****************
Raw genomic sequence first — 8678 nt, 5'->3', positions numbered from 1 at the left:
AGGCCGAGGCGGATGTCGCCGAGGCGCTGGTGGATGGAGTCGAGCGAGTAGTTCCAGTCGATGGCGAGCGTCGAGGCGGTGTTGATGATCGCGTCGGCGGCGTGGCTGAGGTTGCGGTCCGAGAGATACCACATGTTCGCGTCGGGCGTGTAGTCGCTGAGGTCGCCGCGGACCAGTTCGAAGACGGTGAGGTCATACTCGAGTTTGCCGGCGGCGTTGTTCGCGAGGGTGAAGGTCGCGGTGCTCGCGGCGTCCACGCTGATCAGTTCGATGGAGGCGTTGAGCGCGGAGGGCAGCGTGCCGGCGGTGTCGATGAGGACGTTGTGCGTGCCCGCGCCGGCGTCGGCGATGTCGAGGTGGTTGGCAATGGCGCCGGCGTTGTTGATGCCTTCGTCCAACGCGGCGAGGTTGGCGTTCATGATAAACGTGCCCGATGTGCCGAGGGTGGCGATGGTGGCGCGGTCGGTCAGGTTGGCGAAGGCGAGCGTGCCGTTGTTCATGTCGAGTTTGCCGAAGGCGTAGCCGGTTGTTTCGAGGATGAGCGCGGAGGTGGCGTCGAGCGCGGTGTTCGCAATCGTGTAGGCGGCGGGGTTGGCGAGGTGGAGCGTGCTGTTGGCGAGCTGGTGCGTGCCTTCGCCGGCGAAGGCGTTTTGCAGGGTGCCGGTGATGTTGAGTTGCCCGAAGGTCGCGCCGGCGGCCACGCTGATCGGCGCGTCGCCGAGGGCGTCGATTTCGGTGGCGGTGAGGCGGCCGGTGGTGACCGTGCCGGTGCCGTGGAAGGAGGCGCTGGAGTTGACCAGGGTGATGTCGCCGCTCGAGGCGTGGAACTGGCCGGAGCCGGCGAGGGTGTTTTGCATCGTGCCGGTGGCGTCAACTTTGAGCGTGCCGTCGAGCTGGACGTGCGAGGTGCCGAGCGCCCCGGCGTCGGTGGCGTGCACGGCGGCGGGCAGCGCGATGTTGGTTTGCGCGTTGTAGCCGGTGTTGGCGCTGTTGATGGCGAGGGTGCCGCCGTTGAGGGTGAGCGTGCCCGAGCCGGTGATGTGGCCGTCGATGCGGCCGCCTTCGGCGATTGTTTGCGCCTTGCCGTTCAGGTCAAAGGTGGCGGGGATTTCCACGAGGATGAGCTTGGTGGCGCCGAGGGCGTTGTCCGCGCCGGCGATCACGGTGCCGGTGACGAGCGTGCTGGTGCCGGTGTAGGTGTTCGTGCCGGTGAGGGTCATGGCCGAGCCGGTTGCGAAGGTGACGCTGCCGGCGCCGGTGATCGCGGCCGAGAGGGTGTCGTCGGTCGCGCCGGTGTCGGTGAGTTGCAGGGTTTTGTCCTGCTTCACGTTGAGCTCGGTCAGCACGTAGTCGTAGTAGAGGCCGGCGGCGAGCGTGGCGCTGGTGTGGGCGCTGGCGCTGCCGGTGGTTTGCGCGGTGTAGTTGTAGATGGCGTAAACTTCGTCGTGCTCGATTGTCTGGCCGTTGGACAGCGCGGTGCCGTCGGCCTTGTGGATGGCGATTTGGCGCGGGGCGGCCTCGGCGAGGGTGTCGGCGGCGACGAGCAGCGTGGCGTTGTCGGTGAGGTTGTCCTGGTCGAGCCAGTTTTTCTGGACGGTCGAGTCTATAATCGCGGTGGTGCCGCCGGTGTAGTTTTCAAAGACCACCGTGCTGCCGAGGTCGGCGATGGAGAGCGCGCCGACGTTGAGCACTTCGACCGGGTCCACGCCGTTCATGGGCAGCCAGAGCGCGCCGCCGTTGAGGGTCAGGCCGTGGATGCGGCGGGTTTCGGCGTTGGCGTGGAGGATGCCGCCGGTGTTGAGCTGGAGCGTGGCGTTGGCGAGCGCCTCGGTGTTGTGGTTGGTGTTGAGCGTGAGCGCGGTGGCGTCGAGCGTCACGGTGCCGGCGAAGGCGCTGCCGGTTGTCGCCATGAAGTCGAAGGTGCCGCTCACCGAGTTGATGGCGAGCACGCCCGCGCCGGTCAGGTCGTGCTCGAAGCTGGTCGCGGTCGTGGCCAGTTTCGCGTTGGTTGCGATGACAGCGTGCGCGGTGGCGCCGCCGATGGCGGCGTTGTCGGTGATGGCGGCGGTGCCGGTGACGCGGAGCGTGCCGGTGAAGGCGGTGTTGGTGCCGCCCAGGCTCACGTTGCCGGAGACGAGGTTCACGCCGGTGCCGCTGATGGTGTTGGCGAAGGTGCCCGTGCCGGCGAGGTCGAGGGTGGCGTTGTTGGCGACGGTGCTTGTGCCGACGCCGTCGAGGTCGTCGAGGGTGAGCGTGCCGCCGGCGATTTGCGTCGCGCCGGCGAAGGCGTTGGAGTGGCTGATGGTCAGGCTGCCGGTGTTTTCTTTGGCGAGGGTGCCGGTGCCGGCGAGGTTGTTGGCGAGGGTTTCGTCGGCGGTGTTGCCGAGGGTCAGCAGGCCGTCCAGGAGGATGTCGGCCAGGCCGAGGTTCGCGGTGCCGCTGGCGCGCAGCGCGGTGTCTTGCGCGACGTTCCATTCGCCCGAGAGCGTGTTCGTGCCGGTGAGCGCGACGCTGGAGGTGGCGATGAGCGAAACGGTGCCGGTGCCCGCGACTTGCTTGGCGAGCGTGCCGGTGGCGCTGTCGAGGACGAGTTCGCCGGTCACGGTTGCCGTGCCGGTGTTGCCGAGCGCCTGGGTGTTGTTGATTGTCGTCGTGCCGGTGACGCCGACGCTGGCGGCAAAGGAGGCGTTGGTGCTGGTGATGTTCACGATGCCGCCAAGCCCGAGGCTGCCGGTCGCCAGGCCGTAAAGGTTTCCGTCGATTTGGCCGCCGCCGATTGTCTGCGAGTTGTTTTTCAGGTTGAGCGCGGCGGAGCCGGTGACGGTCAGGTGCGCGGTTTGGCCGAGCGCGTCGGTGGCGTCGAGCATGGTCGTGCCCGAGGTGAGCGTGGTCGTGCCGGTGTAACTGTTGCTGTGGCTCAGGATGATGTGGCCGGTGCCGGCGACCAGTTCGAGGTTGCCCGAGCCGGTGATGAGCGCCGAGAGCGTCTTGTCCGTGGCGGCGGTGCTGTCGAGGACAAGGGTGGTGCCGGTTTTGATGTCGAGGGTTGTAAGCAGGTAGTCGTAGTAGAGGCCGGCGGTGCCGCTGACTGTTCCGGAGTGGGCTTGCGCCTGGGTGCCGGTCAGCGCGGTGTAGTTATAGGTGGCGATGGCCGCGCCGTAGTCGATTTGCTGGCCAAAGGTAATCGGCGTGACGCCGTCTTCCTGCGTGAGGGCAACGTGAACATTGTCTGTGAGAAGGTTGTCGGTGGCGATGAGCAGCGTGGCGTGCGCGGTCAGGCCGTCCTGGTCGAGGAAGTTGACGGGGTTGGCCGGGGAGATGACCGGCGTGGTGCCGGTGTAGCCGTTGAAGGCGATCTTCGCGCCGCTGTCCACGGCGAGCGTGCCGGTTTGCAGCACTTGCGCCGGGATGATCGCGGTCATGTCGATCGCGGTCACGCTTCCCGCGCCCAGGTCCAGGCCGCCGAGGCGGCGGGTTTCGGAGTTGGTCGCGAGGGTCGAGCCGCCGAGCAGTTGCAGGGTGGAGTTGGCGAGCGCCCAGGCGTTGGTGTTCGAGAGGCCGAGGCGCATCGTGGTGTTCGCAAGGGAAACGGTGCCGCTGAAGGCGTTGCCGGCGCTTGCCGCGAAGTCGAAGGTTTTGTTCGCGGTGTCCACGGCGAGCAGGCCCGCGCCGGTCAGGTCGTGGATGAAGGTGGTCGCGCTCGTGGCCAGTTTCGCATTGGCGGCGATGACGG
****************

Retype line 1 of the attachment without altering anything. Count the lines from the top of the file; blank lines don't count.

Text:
Raw genomic sequence first — 8678 nt, 5'->3', positions numbered from 1 at the left: